Affordable housing seems always to be in short supply. In a May report by HUD to Congress on "worst case housing needs," for example, HUD found that, during the boom years from 2001 to 2007, some 5.9 million American families with very low-incomes not receiving government housing assistance "paid more than half their monthly incomes for rent, lived in severely substandard conditions, or both."
"It is a crisis" said Dr. Raphael Bostic, HUD's Assistant Secretary for Policy Development & Research, "that touches families of every type, of every racial and ethnic background, and from every part of the country." The affordable housing stock, in other words, needs not just to be expanded, but preserved.
Like preserving the Upshur House in northwest Portland. Back in the 1980's, its owners signed a 30-year agreement with HUD under which they'd maintain rents affordable to families at 50 percent or less of the area's median income or, in today's dollars, $35,000 for a family of four.
In return, HUD promised to provide rental subsidies that make up the difference between the agreed-upon rents and the contribution made by the tenants themselves - 30 percent of their gross monthly income. Simply put, it produced 30 units of affordable rental housing.
Time flies, of course, and after 30 years as the contract was set to expire and the owner wanted to sell, potentially to new, private owners who, because of ever-increasing housing demands in the Portland market, might decide to charge market-rate rents. That "opting out" would have meant displacement of current tenants and the loss of those 30 units of affordable housing.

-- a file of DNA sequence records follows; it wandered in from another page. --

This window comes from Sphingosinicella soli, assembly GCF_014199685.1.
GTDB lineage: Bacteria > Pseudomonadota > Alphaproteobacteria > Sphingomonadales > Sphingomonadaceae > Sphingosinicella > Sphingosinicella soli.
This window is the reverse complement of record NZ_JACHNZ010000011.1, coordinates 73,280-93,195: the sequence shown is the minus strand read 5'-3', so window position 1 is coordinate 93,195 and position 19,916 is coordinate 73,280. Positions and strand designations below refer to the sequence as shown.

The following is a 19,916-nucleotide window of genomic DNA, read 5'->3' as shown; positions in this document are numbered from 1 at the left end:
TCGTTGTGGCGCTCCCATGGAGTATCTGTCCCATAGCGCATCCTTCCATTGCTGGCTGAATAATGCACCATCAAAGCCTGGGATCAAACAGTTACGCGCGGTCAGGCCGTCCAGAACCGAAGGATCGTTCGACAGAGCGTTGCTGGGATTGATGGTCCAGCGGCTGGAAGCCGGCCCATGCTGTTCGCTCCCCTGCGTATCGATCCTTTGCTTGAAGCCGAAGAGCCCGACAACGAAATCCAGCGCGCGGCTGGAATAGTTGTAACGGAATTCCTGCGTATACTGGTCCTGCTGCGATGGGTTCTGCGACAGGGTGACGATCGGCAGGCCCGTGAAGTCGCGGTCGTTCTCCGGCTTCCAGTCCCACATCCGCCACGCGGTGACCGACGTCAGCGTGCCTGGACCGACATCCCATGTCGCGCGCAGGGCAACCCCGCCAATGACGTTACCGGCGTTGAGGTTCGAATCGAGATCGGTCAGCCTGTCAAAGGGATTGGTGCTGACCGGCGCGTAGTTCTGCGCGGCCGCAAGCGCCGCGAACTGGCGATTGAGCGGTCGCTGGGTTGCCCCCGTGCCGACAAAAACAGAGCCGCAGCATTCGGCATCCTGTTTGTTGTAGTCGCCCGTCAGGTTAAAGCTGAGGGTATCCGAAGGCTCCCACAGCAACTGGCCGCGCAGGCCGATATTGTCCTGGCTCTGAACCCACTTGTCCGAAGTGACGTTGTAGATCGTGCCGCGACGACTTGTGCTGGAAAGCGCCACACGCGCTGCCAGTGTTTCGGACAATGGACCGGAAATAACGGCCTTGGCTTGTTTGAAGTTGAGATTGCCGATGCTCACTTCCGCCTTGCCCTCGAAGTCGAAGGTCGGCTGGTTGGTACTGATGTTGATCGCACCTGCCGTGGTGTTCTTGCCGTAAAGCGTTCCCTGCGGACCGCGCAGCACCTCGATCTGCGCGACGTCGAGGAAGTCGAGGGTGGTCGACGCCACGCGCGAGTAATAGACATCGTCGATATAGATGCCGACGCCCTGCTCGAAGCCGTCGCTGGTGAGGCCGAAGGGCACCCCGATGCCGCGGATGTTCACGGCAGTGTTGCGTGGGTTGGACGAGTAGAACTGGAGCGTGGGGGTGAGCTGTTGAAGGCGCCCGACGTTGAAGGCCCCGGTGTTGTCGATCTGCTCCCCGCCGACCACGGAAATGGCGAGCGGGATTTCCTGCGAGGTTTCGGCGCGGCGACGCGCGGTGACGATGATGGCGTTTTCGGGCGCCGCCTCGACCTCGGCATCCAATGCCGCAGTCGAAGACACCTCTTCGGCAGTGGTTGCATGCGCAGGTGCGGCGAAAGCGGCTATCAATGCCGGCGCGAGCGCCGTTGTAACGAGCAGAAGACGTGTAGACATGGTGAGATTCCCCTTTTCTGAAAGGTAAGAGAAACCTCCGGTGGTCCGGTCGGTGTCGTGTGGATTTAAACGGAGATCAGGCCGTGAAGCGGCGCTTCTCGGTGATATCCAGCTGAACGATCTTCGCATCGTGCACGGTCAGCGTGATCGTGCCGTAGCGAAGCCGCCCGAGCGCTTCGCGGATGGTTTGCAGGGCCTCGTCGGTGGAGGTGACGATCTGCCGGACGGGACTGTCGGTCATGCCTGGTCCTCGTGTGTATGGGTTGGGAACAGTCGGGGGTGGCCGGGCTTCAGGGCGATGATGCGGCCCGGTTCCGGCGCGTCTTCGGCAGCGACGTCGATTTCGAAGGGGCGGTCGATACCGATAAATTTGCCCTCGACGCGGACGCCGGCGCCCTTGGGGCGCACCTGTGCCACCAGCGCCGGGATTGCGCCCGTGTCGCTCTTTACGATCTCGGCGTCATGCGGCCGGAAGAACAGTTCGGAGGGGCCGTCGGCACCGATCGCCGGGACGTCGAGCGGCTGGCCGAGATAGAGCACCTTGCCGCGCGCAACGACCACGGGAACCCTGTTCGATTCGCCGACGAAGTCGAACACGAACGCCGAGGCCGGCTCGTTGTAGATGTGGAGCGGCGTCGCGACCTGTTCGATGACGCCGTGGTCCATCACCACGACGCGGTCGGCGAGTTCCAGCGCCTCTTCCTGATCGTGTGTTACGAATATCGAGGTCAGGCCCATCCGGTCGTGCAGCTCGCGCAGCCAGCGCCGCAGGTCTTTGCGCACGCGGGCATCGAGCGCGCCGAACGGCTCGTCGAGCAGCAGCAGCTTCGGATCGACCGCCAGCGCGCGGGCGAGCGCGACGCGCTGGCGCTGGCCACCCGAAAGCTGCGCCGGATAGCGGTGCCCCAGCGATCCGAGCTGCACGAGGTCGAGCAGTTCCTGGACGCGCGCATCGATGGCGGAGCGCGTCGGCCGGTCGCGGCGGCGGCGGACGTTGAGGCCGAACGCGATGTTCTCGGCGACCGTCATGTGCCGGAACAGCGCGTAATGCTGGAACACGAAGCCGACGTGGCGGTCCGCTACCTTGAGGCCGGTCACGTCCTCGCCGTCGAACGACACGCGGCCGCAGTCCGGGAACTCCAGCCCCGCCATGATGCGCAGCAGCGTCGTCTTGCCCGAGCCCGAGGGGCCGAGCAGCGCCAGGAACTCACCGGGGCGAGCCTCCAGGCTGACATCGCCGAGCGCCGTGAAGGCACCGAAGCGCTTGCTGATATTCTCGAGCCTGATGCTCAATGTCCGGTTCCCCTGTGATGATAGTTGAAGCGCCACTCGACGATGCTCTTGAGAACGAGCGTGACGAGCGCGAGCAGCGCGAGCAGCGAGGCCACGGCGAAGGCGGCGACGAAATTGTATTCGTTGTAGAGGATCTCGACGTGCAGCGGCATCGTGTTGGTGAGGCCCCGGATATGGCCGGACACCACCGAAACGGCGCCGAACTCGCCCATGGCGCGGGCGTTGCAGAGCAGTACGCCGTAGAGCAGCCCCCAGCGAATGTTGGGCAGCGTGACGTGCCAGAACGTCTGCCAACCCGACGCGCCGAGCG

That's when Northwest Housing Alternatives, a nonprofit organization based in Milwaukie, stepped up and offered to buy Upshr House, one of 11 affordable rental properties in the city that the Portland Housing Bureau, reports The Journal, believes are "at risk of reverting to market-rate rents by 2013" leaving 300 families without a place to live.
All told, Northwest Housing Alternatives would spend some $7.5 million to buy and renovate Upshur House. Fortunately, it got help from lots of friends and partners. The Network for Oregon Affordable Housing did the financing. The Portland City Council okayed a $460,000 HUD Section 108 loan. Enterprise Community Partners secured $3.4 million in low-income housing tax credits. Oregon Housing & Community Services provided $2.2 million from HUD in Tax Credit Assistance Program funds under the Recovery Act. And, finally, Northwest Housing Alternatives signed an agreement with HUD to maintain Upshur House's participation in the rental assistance program for another 20 years."Behind every number" in the worst case housing study recent released by HUD, said Assistant Secretary Bostic, " is the story of a person or a family struggling to maintain affordable housing." Thanks to the win-win-win partnership o Northwest Housing Alternatives, 30 affordable housing units won't be lost, 30 families won't be displaced and 30 such sad tales will not be told. Upshur House is "going to continue to be affordable housing for as long as there's any useful life in it," Jonathan Trutt, Northwest Housing Alternatives' housing director, told Justin Carinci of The Daily Journal of Commerce.
Photo Credit: The Daily Journal of Commerce.
|Content Archived: January 25, 2017|